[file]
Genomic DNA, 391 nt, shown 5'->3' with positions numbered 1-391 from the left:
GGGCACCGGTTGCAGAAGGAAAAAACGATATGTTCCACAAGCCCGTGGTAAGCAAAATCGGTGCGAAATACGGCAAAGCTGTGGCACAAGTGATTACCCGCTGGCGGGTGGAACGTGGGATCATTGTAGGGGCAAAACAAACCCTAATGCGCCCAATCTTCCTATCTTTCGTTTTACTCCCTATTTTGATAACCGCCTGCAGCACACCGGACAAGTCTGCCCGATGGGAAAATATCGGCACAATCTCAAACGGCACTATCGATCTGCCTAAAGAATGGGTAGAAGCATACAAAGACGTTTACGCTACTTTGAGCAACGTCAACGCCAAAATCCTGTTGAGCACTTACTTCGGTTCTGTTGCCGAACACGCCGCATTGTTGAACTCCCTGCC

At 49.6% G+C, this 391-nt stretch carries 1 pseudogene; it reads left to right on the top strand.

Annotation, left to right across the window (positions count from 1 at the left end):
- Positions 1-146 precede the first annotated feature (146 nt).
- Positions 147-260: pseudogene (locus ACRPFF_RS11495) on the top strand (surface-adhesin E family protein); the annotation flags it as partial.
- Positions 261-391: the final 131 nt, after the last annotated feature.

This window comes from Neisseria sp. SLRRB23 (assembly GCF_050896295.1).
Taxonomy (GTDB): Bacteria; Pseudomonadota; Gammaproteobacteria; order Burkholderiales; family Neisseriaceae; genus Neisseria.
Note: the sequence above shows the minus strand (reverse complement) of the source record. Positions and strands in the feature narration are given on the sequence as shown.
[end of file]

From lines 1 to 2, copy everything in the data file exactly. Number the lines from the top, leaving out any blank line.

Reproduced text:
Genomic DNA, 391 nt, shown 5'->3' with positions numbered 1-391 from the left:
GGGCACCGGTTGCAGAAGGAAAAAACGATATGTTCCACAAGCCCGTGGTAAGCAAAATCGGTGCGAAATACGGCAAAGCTGTGGCACAAGTGATTACCCGCTGGCGGGTGGAACGTGGGATCATTGTAGGGGCAAAACAAACCCTAATGCGCCCAATCTTCCTATCTTTCGTTTTACTCCCTATTTTGATAACCGCCTGCAGCACACCGGACAAGTCTGCCCGATGGGAAAATATCGGCACAATCTCAAACGGCACTATCGATCTGCCTAAAGAATGGGTAGAAGCATACAAAGACGTTTACGCTACTTTGAGCAACGTCAACGCCAAAATCCTGTTGAGCACTTACTTCGGTTCTGTTGCCGAACACGCCGCATTGTTGAACTCCCTGCC